Albany’s Taneisha Cordell ran a statemeet record in the girls Division I 800, winning in 2:07.35. Her coach, Otis Winston, is the Division III state meet record holder in the high jump, clearing 7-0 for Toronto in 1992. •TOUGH CALL — Grove City Christian’s Jaymie Barns capped a successful season by advancing to the boys 400 in the Division III state meet. Barns would have finished 14th overall but was disqualified for having improper stitching on his shorts. According to coach Brad Seaburn, Barns competed with the same shorts all season. •SHOELESS — Bay Village Bay’s Michael Brajdic and Westerville North’s Brian Hannaford were among the runners who lost a shoe during their races June 4. Brajdic won the 3,200 in Division II (9:25.07) by more than six seconds despite competing without his left shoe for nearly a mile. He will continue his track career at Ohio State. Things didn’t turn out as well for Hannaford in the Division I 3,200. He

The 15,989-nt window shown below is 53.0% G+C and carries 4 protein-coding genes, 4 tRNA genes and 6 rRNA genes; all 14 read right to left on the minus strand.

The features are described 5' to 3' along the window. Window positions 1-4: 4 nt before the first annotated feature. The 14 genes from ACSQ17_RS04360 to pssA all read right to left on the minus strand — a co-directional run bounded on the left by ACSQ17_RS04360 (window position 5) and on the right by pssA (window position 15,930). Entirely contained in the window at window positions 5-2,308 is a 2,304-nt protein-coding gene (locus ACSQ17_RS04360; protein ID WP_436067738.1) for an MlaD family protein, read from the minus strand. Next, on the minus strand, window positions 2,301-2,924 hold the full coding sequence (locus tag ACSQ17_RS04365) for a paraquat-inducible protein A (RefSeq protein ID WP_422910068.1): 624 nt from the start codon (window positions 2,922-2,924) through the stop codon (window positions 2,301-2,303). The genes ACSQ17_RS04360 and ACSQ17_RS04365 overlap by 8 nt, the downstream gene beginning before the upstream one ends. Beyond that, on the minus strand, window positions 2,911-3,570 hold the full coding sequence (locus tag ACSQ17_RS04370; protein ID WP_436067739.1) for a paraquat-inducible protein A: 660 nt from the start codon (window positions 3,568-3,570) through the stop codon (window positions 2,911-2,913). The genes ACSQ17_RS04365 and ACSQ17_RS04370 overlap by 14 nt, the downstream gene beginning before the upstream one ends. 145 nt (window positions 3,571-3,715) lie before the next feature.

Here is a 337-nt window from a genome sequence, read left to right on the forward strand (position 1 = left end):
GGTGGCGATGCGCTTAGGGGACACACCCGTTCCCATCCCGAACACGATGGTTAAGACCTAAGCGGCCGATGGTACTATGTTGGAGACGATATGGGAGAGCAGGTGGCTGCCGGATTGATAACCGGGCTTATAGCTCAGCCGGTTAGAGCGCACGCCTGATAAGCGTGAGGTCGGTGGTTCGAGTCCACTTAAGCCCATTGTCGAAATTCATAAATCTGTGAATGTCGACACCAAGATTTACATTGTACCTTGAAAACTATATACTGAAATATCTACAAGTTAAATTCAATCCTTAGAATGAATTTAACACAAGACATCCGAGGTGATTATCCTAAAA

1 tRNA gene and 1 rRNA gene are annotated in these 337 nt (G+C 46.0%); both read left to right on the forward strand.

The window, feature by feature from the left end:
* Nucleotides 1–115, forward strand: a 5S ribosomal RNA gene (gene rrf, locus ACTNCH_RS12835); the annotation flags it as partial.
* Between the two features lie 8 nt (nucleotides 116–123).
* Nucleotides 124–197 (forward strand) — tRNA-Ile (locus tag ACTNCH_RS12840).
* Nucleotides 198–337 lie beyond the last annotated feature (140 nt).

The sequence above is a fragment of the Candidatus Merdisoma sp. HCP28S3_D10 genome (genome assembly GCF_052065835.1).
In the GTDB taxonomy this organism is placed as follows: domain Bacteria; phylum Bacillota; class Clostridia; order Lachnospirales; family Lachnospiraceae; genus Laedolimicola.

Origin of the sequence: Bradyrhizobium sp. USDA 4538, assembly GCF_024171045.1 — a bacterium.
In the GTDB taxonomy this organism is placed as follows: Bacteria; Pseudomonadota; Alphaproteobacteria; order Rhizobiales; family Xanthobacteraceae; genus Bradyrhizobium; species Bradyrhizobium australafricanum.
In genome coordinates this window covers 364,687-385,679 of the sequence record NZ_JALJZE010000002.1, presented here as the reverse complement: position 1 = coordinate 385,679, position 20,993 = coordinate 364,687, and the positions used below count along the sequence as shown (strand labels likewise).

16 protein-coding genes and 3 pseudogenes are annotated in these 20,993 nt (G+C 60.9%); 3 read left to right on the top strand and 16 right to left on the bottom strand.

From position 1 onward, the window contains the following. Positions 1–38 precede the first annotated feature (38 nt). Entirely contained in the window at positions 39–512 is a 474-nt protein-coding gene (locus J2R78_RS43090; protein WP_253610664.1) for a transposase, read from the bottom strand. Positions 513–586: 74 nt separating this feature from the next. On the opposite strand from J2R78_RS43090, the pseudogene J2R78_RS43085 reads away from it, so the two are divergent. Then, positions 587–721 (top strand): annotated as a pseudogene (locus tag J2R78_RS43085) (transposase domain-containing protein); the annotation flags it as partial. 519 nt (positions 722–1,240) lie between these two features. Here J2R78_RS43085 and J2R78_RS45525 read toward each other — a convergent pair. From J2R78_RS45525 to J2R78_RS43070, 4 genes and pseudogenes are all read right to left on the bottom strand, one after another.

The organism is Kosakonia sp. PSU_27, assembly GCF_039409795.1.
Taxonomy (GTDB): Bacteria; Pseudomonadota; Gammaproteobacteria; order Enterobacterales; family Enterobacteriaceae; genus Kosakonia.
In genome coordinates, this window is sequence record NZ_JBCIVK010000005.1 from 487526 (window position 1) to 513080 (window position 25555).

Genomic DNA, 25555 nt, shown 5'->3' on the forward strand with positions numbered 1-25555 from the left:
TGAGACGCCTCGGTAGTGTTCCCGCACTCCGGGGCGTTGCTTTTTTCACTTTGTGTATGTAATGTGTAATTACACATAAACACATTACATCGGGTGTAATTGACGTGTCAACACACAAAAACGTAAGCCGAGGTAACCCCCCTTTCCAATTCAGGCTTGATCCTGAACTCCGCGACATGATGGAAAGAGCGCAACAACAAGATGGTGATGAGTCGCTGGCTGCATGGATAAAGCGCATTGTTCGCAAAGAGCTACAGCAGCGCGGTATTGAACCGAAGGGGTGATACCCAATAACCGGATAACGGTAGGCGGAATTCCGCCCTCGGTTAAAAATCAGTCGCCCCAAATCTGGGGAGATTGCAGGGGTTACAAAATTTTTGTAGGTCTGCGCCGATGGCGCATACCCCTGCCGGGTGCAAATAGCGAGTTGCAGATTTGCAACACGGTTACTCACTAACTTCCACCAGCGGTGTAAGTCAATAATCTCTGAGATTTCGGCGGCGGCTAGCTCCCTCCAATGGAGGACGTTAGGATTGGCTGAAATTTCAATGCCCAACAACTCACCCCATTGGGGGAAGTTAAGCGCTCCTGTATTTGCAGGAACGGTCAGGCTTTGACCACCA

cause we were trying to save her for state. Lynnsey was in pain this season, but she really stepped up and performed well in the meet that matters the most.” Injuries hindered Big Walnut’s Tyler Fifer and Olivia Small last weekend. Fifer, a senior who has two torn ligaments in his left ankle, finished 12th (6-2) in the Division I boys high jump. He had cleared a personal-best 6-10 earlier this year and had qualified for state by going 6-4 at regional May 27 but sustained the injury during a practice before regional. “I had a good season, but obviously I wasn’t healthy and wasn’t able to compete with these guys,” Fifer said. “Everyone here is top class. And if you’re not healthy, you can’t compete with them. It was hard enough for me just to walk. I just tried to suck it up and do what I could do. I don’t like to make excuses, but it was hurting.” Small, a freshman, hurt her left hamstring while competing in the 400 relay at regional but two days later was able to jump a personal-best 17-8 1/2 in the long jump to qualify for state. The pain was worse last weekend, however, and she had to withdraw from the competition after her first jump in the final. She tied for ninth (17-1 1/2). “It hurts really bad,” Small said. “My second jump I just pushed it too hard and it went downhill from there. It bothers me because if I would’ve jumped my (personal best) I would’ve been (eighth). It’s just hard.” •RELAY RECORD FALLS — Bexley senior Elijah Scott, junior D.J. Jones, freshman Rasheed Morgan and junior Jalen Robinette became the first Lions athletes to score in the Division II state boys meet since 2007, placing fifth (1:30.16) in the 800 relay on June 4. In the June 3 preliminaries, the relay broke a 42-year-old school record with a time of 1:29.81. “We were close to the school record early in the season,” Jones said. “We came into the meet (thinking) we’d be happy if we got the school record or made it into the finals. We ended up doing both.”